Burden of Proof-Forfeiture

Burden of Proof

gavel

(Classification results in euthanasia)
Forfeiture
Clear and convincing standard

In cases where a dangerous dog classification will result in euthanasia, the government is essentially involved in a forfeiture of property. As argued in Oliver v. Clay County on behalf of "Pip" and "Liliy:"

Due process rights attach to dog ownership. this section constitutes a forfeiture action and is protected by the Fourth Amendment." While Brinkley, 769 So. 2d 469, involved seizure of neglected animals, the permanent, and in this case uncompensated property deprivation imposed upon Petitioner in this matter is just as drastic.

Judge Collins final order states that the County had "sufficiently proven that Pip and Lily attacked and caused severe injured to Ms. Hosinger, and therefore, should be euthanized." Judge Collins' order does not reveal how substantial he considered the County's burden of proof to be, however, the government's burden in forfeiture proceedings is clear and convincing evidence. Dept. of Law Enforcement v. Real Property, 588 So 2de 957 (Fla. 1991), City of Miami v. Wellman, 976 So 2d 22 (Fla. 3rd DCA 2008). 

If you are faced with euthanasia as a result of a dangerous dog classification, you must argue this higher standard of proof and emphasize that the government has the burden of persuasion as well.

 

Burden of Proof

Burden of Proof

gavel

Preponderance of the evidence

(Classification will not result in euthanasia)

In cases where the dog is not going to be euthanized as a result of a dangerous dog classification, it appears that the burden of proof is a "preponderance of the evidence."  Mansour v. King, 128 P.3d 1241 (Wash. App. 2006).  This is the lowest standard of proof used in civil cases where the only interest is payment of a money judgment.  It is the "more likely than not" burden.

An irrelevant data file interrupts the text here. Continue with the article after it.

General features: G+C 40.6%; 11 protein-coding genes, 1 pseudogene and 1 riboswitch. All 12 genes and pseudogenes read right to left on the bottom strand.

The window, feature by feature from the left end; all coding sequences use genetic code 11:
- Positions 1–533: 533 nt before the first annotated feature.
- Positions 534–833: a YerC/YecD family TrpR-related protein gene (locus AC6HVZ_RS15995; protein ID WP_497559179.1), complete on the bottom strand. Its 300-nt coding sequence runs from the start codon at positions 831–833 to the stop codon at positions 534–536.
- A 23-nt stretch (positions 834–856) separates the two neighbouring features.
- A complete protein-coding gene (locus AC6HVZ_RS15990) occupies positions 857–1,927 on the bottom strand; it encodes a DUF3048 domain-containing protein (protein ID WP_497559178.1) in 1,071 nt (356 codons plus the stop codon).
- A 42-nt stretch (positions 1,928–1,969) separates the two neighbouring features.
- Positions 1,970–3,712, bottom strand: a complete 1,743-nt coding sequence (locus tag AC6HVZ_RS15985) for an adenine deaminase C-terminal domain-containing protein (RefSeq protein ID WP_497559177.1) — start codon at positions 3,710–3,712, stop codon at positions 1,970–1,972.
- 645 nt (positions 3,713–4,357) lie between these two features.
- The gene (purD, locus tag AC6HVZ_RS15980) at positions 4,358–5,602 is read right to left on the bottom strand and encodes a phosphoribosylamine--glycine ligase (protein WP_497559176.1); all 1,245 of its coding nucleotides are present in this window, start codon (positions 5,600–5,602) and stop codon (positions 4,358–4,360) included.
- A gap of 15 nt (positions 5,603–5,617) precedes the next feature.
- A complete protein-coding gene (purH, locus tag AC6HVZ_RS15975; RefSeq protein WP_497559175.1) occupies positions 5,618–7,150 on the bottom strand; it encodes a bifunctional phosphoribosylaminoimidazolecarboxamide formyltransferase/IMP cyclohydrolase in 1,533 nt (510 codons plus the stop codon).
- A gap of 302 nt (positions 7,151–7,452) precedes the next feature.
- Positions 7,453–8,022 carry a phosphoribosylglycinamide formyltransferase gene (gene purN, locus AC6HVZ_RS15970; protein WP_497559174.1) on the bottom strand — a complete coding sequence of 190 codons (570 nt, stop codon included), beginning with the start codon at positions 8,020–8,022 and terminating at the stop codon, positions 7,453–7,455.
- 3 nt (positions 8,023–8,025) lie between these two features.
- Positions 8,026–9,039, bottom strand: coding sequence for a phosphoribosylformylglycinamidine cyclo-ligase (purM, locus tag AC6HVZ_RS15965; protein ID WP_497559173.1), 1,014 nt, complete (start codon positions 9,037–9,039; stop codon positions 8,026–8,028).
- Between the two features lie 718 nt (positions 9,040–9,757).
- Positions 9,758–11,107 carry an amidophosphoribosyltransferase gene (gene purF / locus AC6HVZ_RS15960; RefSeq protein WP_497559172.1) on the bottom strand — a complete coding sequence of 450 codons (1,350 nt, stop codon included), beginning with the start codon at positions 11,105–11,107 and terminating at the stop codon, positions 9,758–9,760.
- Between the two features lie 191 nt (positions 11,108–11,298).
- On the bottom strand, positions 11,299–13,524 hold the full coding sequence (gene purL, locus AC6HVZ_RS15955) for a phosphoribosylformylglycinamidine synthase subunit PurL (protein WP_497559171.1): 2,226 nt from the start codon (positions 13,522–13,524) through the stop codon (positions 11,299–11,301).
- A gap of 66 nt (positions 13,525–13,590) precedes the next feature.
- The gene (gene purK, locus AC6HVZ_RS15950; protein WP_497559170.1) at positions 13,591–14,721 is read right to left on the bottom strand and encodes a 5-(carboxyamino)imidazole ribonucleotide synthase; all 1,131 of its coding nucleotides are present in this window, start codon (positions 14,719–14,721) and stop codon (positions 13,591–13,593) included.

I believe the standard ought to be higher.  Not beyond a reasonable doubt which is used in criminal cases.  But the clear and convincing standard which is considered an intermediate standard.  It was this standard that was argued in the Appellant's brief in Mansour, although not adopted by the court in its opinion.  The argument, which could not be presented any better, is taken from the Mansour brief:

Mr. Mansour's property interest in a companion canine with whom he cohabits and treats as a family member or child is of some moment, particularly given the evolving status of animals in society and under the law. Extraordinary is the risk of erroneous deprivation in banishing a beloved family member on pains of euthanasia and criminal misdemeanor charges. Although the interest of the Defendants in protecting the public safety from allegedly vicious dogs  is of course legitimate, it is the magnitude of the penalty...and its potential irreversibility (in the event of euthanasia) that outweighs the slightly increased burden imposed on the government by curing any skimping on due process.....The intermediate standard of clear, cogent, unequivical and convincing evidence applies where  more than mere money judgment and less than a generic criminal proceeding outcome is at stake......"There may be merit to the argument that a person's relationship with a dog deserves more protection than a person's relationship with, say, a car." Rabon v. Seattle, 107 Wash. App. 734, 744 (2001)......When facing the execution or forced exile of a beloved family member, or the severe emotional dislocation experienced by an animal's guardian based on these threats, the standard and burden of proof should reflect the gravity of the deprivation.

The "clear and convincing" standard should be argued in every case.

It should also be made clear to the fact finder that the burden of persuasion is on the government, and they have to prove every element required in the ordinance.

In Florida, that would include the issue of provocation.  The defendant does not have to prove the dog was provoked. The government must prove the attack was unprovoked.

Dangerous Dog Law

Helping to defend our best friends. Dangerous Dog Law (DDL) focuses on the legal defense of allegedly dangerous dogs. DDL is a member of the Pit Bulletin Legal News Network.

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